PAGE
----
by Don Bower
Not only is your baby's world fascinating -- so is she! This eighth month she continues to grow, develop and change.
Have you noticed that your baby understands more of what you say now? Many children at this age are beginning to associate whole ideas quite well. Because their ability to remember is also improving, some very interesting behavior can be expected this month.
Does your baby notice when something "new" appears in her room? Many 8-month-olds can now remember what an entire room looks like, so, when entering a room, your baby may go directly to a new object and start examining it.
Surprisingly, this age child is beginning to make time associations. Does your child move toward the door before Daddy comes through it at the end of the work day? Does she ever drop something and cover her ears, anticipating the sound it will make? She is developing important new thinking skills and abilities.
Watch for the Following Mental Developments:
- Curiosity about everything
- Imitation of you and your behavior
- Transfers objects from one hand to the other
Your baby must learn to trust herself and her own body before she learns to crawl or stand. Many babies will begin to creep this month, and some will crawl. A few active babies may even learn to stand. Most babies will begin experimenting with standing, so here is what to expect.
Starting in a seated position, most babies will draw their knees in toward their chests and pull on a crib side or chair into a squatting type of position. They will be unsteady at this point, not quite standing or sitting. Most babies will eventually try pulling up by moving one hand over the other until they are standing at full height. This will take a while.
After standing has been accomplished, a baby must learn to sit down! This may take several weeks, and you may expect many banged heads and bottoms. You can help give your child the idea of sitting by moving her body into a sitting position as she would need to do herself.
Other Physical Developments to Expect Are:
- Appears to dance when held in standing position. (This is the first stepping reaction.)
- Can get into a sitting position alone and sit without support.
- Has pincer grasp (thumb and forefinger together).
Your baby is probably more temperamental and difficult this month than ever before. There are reasons for her behavior. Have you had difficulty getting your baby to bed and getting her to sleep through the night? Many 8-month-olds are restless. Their world is so exciting now, they simply cannot make themselves "leave" it to sleep. However, their sleep is important, so you will probably have to force the issue. These suggestions should help get your child to sleep:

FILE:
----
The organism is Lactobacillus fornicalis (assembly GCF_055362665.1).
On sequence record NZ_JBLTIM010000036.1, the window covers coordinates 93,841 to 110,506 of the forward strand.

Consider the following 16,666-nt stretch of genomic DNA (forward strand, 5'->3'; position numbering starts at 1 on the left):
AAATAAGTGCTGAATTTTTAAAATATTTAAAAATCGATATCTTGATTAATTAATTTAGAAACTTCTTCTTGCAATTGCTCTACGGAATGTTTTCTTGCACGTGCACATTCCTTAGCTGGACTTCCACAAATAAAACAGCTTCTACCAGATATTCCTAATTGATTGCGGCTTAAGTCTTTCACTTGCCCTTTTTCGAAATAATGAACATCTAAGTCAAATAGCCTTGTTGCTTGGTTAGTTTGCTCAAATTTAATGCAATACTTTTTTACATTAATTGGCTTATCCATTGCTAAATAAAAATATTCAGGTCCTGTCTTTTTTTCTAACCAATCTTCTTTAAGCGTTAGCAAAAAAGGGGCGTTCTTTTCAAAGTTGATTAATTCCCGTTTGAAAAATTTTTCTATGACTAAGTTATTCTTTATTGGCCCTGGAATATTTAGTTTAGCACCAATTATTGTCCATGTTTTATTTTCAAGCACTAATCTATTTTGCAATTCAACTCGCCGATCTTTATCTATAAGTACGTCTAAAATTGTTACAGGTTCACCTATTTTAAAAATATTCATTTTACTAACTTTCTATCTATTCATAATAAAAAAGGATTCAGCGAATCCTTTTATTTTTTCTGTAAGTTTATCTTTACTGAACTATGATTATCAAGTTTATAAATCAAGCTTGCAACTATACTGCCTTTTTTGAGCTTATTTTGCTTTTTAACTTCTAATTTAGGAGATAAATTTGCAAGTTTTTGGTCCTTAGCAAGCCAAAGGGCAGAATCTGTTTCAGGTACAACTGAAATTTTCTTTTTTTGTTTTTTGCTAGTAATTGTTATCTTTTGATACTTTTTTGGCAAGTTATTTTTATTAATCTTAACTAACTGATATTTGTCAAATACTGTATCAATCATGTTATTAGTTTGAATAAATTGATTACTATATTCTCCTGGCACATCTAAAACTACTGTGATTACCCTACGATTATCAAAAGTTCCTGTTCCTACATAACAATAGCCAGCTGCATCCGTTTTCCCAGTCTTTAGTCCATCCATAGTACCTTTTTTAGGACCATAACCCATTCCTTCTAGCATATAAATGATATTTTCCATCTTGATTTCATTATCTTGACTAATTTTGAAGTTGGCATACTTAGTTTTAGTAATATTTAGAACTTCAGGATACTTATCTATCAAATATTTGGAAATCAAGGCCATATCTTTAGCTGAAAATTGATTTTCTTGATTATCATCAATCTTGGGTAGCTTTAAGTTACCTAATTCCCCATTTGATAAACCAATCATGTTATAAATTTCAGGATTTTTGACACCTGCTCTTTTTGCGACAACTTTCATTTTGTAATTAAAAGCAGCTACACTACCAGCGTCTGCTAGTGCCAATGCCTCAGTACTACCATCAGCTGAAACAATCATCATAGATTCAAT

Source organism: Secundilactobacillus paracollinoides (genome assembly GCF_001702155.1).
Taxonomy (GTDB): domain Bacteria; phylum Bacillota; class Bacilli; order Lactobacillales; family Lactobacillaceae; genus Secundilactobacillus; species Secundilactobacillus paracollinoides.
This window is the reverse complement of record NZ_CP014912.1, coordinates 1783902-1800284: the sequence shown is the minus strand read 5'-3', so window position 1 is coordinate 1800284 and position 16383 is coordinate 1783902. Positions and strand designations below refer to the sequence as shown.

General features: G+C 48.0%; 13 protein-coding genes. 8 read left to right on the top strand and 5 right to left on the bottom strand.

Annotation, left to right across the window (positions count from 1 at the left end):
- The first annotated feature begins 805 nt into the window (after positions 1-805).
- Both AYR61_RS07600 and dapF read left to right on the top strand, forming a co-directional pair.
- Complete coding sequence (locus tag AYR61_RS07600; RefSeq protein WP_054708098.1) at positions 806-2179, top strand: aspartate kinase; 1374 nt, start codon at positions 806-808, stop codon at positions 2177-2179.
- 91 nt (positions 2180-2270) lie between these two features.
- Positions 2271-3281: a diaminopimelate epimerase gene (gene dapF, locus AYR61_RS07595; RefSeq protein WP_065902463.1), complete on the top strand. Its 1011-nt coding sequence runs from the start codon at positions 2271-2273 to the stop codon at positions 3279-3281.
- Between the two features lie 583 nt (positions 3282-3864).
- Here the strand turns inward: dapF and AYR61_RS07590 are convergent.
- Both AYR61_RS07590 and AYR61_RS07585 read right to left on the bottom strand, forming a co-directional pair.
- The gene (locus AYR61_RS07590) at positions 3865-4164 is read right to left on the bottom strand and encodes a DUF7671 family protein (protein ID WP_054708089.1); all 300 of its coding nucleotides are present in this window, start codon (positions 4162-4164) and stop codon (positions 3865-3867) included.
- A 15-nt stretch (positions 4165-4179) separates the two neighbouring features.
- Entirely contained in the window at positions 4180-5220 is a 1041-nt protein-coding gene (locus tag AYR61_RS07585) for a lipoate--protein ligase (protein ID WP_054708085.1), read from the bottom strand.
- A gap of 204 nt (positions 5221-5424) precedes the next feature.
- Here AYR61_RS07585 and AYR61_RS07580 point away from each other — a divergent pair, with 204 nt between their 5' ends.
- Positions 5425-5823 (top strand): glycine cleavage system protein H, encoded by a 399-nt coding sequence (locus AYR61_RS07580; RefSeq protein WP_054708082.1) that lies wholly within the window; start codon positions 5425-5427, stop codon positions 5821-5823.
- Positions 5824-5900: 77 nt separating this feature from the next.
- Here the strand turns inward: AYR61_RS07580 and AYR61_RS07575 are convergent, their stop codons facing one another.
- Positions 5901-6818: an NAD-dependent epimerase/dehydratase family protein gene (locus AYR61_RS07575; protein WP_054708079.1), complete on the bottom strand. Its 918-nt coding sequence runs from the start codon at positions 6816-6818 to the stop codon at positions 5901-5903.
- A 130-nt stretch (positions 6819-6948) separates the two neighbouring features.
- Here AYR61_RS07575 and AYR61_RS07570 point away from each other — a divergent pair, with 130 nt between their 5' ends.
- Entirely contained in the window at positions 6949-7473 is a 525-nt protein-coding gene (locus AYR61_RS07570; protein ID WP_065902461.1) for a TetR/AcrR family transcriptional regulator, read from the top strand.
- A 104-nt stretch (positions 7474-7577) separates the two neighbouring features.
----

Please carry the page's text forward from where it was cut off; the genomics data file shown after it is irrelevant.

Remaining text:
- Always put her to bed at about the same time within her routine.
- Put her to bed in the same room and bed where she will awaken.
- Involve her in "slow-down" (relaxation) activities such as bath time, snack time, soft music and reading.
- Cuddle and talk with her a few minutes before sleeping time.
Routine really helps children at this stage. Many children also play a game of calling you when they don't want to sleep, whether at bedtime or after awaking in the middle of the night. Should your baby get into this habit, be firm. Even though your child may not fully understand, tell her firmly that you will not come again until morning. Lay her down, leave the room, and don't return to continue the "game." She may cry for a short time several nights, but a busy mother or father cannot afford to be up and down all night. Neither can an active baby. Be sure she is well and happy before using this routine. [Editor's note: For other methods of sleep training, see Helping Your Baby Get to Sleep.]
Does your baby cry uncontrollably when you leave her? Is she frightened and/or cold to people she has liked in the past? This can be normal now. Your baby is beginning to realize that she can be independent of you because she can now move on her own. This is a little frightening as well as exciting to her, and for the next few months she may become very dependent on you.